Overwhelm – taking those first steps out of the swamp…

By Karen Amos

The problem with overwhelm is… well, it’s overwhelming!

Yes, I realise that’s pretty obvious, but if it’s really that obvious, why don’t we easily sort it out and feel more in control?

Because… yes, that’s right – it’s overwhelming.  The Cambridge dictionary describes overwhelm as ‘to be too much to deal with’. (1.)  So there you have it – how can you deal with something, which by definition leaves you feeling as if you can’t?

Overwhelm sucks us down and dulls our responses and behaviours, sapping your energy and confidence.  It’s a swamp land for your productivity and wellbeing.

So here’s how to deal with the stuff that feels like it’s too much to deal with…!

1.  Accept there is no ‘one-step, easy answer’ to overwhelm

Overwhelm means different things to different people, at different times.  There are often several contributing factors, each of which compound the other.  This is why we can’t often find a way through – and why we often don’t even know where to start.  Acknowledging what’s going on for you – and importantly, making a conscious decision to change things for the better is a great start though.

2.  If you don’t know where to start, start in the easiest place

Because overwhelm then leaves us powerless in its grip, we often do nothing.  We don’t know what the ‘best’ thing to do is, or what the solution is.  So we do the rabbit in the headlights routine.  Often though, just taking one small step can start to lift us out of the swamp.  And each step out, increases our capacity to gain control, energy and impetus.  So don’t wait for the whole solution, just take the one small, easy step you know will lead you in the right direction.

3.  Overcome the fear of switching off

Whilst we know we would benefit from taking proper time out, this can actually feel pretty scary when you’re under pressure.  The problem is that trying to plough through is often counter-productive, leaving us even more exhausted, but the bogeyman of letting go can really hold us in its grip.  Rationalising how you will benefit from even a short amount of time out will help you make that decision.  Remind yourself for example, how much more productive you will be the next day if you turn off your smart phone and have an early night, or even just finish work at a normal time for once, to go do something nice with your loved ones.

4.  Break tasks and activities down

If we see a large, complex or long-term problem, it’s hard to know where to even start – and the positive feelings of achievement aren’t so easily found as we try to plough our way through.  Instead, break your goals/outcomes down into smaller steps that you can tick off frequently.  That way you can see your progress and more importantly gain the feelings of satisfaction and control that come with this.  This is even true of smaller, personal habits – e.g. saying you’re going to do physical exercise/training 3 times a week can seem too much and mean you don’t even start.  However, saying you’ll go to spin class on Monday evening, do a 30 minute run on Wednesday and a long walk at the weekend can much more easily be planned in – and ticked off each day.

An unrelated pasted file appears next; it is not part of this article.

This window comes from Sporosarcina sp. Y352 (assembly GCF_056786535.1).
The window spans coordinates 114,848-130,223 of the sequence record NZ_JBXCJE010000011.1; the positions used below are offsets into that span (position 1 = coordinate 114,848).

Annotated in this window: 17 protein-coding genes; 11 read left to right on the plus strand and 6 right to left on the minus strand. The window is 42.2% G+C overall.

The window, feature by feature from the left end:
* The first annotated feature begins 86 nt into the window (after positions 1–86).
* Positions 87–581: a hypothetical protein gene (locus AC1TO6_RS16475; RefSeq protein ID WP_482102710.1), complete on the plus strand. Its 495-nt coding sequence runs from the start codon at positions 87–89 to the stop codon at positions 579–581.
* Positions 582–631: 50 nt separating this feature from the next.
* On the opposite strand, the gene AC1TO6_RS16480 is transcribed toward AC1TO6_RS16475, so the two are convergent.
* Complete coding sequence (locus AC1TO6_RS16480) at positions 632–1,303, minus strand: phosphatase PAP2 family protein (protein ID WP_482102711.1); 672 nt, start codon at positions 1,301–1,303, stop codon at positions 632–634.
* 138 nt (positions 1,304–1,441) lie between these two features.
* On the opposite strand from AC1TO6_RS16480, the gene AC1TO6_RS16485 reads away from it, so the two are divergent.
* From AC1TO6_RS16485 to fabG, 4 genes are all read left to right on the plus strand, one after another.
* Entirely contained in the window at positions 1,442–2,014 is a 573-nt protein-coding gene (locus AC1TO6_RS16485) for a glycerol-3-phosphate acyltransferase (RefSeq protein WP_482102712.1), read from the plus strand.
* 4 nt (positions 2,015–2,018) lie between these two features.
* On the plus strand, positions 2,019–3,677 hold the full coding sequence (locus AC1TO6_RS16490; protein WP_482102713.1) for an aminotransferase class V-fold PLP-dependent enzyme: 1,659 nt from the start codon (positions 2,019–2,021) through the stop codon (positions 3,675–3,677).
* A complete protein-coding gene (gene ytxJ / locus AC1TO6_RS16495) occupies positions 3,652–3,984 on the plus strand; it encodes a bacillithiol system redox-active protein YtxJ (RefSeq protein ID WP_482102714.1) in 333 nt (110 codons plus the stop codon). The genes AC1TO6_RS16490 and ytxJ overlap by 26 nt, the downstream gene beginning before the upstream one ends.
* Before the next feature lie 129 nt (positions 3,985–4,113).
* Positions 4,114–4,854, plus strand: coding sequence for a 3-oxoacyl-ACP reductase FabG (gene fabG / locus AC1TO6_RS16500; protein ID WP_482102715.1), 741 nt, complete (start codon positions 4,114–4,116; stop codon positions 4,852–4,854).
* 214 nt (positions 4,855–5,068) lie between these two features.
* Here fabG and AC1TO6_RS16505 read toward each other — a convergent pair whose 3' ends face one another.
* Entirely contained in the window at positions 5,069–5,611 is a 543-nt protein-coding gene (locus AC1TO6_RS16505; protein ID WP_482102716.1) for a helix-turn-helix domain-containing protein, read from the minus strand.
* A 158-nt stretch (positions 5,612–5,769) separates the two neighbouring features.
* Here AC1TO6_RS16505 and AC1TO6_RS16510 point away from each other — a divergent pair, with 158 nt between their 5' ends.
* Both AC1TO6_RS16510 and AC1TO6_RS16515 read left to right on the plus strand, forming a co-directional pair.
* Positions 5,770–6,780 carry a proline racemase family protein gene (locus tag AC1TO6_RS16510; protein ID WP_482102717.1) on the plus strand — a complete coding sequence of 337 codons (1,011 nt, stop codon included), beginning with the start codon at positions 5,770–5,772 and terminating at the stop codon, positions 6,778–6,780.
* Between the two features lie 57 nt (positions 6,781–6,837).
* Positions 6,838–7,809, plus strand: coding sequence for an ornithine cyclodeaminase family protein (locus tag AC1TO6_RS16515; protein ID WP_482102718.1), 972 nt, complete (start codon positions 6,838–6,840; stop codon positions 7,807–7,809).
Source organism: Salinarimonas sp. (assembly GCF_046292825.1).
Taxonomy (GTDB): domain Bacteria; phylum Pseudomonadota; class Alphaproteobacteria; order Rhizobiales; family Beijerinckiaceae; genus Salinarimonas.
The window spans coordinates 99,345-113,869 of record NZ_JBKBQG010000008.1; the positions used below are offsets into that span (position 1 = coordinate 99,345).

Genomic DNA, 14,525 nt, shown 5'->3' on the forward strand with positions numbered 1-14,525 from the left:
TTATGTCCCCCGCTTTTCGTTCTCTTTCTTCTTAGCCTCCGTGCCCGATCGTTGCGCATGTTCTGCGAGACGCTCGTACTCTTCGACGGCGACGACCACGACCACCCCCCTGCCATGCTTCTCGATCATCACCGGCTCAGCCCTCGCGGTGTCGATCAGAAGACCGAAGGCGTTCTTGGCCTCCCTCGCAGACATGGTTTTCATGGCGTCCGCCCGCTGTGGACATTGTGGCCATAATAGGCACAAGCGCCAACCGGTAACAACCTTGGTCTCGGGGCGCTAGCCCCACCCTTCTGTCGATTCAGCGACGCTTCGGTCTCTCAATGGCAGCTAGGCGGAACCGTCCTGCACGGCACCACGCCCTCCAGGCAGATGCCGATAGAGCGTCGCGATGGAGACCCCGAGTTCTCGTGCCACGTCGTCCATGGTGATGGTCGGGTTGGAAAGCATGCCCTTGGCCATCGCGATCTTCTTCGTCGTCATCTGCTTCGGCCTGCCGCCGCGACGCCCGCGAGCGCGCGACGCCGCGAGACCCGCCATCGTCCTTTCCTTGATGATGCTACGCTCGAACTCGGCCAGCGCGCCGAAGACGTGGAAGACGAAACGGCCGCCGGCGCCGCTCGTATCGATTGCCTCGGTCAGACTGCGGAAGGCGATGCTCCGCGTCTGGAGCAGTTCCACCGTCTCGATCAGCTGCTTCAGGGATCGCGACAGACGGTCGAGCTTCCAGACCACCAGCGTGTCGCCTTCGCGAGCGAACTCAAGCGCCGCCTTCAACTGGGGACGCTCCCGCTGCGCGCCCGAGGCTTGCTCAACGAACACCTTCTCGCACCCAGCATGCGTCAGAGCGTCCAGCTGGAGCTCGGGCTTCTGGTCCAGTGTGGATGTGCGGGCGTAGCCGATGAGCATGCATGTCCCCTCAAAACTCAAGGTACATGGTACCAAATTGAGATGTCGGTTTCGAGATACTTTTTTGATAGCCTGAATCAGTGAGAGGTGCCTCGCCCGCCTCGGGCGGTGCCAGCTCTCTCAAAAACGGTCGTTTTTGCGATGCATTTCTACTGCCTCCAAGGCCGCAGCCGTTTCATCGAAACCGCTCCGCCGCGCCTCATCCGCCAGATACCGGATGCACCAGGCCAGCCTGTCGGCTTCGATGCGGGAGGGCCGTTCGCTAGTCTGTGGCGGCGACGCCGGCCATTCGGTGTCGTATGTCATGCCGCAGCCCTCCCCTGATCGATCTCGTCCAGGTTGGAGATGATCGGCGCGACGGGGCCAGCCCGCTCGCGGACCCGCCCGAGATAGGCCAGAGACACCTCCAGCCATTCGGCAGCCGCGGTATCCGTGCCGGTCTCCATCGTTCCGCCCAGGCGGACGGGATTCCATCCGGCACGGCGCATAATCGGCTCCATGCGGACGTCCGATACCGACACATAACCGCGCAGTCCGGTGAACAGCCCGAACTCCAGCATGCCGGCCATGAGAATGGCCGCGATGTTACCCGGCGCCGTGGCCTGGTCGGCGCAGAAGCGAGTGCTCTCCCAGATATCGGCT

5.  Get your priorities right

When we feel so overwhelmed with our workload, there’s a danger that we end up working on completely the wrong things.  These often swing between the jobs (or people) who shout the loudest, or the things that are easiest and least risky.  Neither of these necessarily are the right thing though.  (And if you think this isn’t you, just remind yourself about the times you’ve ended up doing the dusting rather than tackle a gnarly task!  Yeah, of course, we’d all choose dusting as our new favourite hobby right?!)  Instead, take a few minutes to check through everything that’s going on and ask yourself:

  • What could and should be dropped off my to-do list (or even completely off my radar) at this point in time?
  • Are there any quick wins here, that will buy me more time and energy moving forwards?
  • What’s the most important thing here?
  • What are the things that no-one would really notice if I didn’t do?
  • If I assume I don’t have time or energy to do everything that’s expected of me, what will I have to put down first?
  • Where’s the ‘noise’ coming from?  Is this legitimately something I should be listening to?  If not, how do I tune it out?

If you were only going to do one thing right now, I’d recommend taking a few minutes away to ask yourself some of these questions.  Then take one step – just one – that will start to take you in the right direction and lead you out of the overwhelm swamp.

References:

  1. OVERWHELM | meaning in the Cambridge English Dictionary

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Karen Amos is an executive coach and founder of BrightBird Coaching & Training. She supports under-pressure leaders and managers  to get the best out of themselves and their teams. She brings a practical, down-to-earth approach to improving working lives through better wellbeing, leadership, communication and working relationships.